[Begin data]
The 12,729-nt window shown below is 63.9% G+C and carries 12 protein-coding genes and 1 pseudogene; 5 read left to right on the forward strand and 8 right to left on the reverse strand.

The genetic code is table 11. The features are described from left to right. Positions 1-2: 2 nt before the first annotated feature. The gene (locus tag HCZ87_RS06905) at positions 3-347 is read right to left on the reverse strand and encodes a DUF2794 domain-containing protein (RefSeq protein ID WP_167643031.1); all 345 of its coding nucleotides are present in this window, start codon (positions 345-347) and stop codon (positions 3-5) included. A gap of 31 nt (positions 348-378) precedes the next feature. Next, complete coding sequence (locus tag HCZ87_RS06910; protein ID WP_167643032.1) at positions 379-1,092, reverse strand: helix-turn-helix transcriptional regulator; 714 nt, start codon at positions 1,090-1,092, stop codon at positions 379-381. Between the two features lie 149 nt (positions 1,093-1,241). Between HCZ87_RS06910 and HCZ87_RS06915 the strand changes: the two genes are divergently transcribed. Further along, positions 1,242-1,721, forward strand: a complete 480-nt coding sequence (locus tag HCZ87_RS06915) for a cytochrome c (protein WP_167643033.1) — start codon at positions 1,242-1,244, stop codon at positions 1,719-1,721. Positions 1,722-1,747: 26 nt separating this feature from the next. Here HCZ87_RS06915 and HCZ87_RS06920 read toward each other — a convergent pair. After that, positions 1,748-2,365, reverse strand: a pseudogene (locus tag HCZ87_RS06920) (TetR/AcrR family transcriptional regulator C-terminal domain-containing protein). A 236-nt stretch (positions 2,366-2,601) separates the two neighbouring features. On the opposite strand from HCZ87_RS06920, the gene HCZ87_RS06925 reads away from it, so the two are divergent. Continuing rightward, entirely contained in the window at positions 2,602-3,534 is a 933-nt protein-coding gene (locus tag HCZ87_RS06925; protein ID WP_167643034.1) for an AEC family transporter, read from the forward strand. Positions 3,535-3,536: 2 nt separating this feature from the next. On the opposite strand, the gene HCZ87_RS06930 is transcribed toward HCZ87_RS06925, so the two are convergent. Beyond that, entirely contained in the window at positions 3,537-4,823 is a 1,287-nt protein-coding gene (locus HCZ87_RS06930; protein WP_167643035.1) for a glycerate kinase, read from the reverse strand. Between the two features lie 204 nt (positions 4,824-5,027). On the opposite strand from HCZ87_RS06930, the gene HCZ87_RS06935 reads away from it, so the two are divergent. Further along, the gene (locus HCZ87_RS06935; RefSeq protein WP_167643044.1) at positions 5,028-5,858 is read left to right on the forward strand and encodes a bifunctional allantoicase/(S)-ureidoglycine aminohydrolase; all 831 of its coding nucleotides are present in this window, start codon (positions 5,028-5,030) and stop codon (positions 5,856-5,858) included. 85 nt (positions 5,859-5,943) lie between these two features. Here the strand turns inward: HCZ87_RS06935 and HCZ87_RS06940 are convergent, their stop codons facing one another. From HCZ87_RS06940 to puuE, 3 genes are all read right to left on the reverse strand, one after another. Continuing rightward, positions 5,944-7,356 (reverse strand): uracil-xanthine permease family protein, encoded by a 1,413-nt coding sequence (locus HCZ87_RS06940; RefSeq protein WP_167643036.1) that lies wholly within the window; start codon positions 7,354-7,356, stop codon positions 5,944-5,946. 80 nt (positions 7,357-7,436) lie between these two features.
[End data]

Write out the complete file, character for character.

The 12,729-nt window shown below is 63.9% G+C and carries 12 protein-coding genes and 1 pseudogene; 5 read left to right on the forward strand and 8 right to left on the reverse strand.

The genetic code is table 11. The features are described from left to right. Positions 1-2: 2 nt before the first annotated feature. The gene (locus tag HCZ87_RS06905) at positions 3-347 is read right to left on the reverse strand and encodes a DUF2794 domain-containing protein (RefSeq protein ID WP_167643031.1); all 345 of its coding nucleotides are present in this window, start codon (positions 345-347) and stop codon (positions 3-5) included. A gap of 31 nt (positions 348-378) precedes the next feature. Next, complete coding sequence (locus tag HCZ87_RS06910; protein ID WP_167643032.1) at positions 379-1,092, reverse strand: helix-turn-helix transcriptional regulator; 714 nt, start codon at positions 1,090-1,092, stop codon at positions 379-381. Between the two features lie 149 nt (positions 1,093-1,241). Between HCZ87_RS06910 and HCZ87_RS06915 the strand changes: the two genes are divergently transcribed. Further along, positions 1,242-1,721, forward strand: a complete 480-nt coding sequence (locus tag HCZ87_RS06915) for a cytochrome c (protein WP_167643033.1) — start codon at positions 1,242-1,244, stop codon at positions 1,719-1,721. Positions 1,722-1,747: 26 nt separating this feature from the next. Here HCZ87_RS06915 and HCZ87_RS06920 read toward each other — a convergent pair. After that, positions 1,748-2,365, reverse strand: a pseudogene (locus tag HCZ87_RS06920) (TetR/AcrR family transcriptional regulator C-terminal domain-containing protein). A 236-nt stretch (positions 2,366-2,601) separates the two neighbouring features. On the opposite strand from HCZ87_RS06920, the gene HCZ87_RS06925 reads away from it, so the two are divergent. Continuing rightward, entirely contained in the window at positions 2,602-3,534 is a 933-nt protein-coding gene (locus tag HCZ87_RS06925; protein ID WP_167643034.1) for an AEC family transporter, read from the forward strand. Positions 3,535-3,536: 2 nt separating this feature from the next. On the opposite strand, the gene HCZ87_RS06930 is transcribed toward HCZ87_RS06925, so the two are convergent. Beyond that, entirely contained in the window at positions 3,537-4,823 is a 1,287-nt protein-coding gene (locus HCZ87_RS06930; protein WP_167643035.1) for a glycerate kinase, read from the reverse strand. Between the two features lie 204 nt (positions 4,824-5,027). On the opposite strand from HCZ87_RS06930, the gene HCZ87_RS06935 reads away from it, so the two are divergent. Further along, the gene (locus HCZ87_RS06935; RefSeq protein WP_167643044.1) at positions 5,028-5,858 is read left to right on the forward strand and encodes a bifunctional allantoicase/(S)-ureidoglycine aminohydrolase; all 831 of its coding nucleotides are present in this window, start codon (positions 5,028-5,030) and stop codon (positions 5,856-5,858) included. 85 nt (positions 5,859-5,943) lie between these two features. Here the strand turns inward: HCZ87_RS06935 and HCZ87_RS06940 are convergent, their stop codons facing one another. From HCZ87_RS06940 to puuE, 3 genes are all read right to left on the reverse strand, one after another. Continuing rightward, positions 5,944-7,356 (reverse strand): uracil-xanthine permease family protein, encoded by a 1,413-nt coding sequence (locus HCZ87_RS06940; RefSeq protein WP_167643036.1) that lies wholly within the window; start codon positions 7,354-7,356, stop codon positions 5,944-5,946. 80 nt (positions 7,357-7,436) lie between these two features.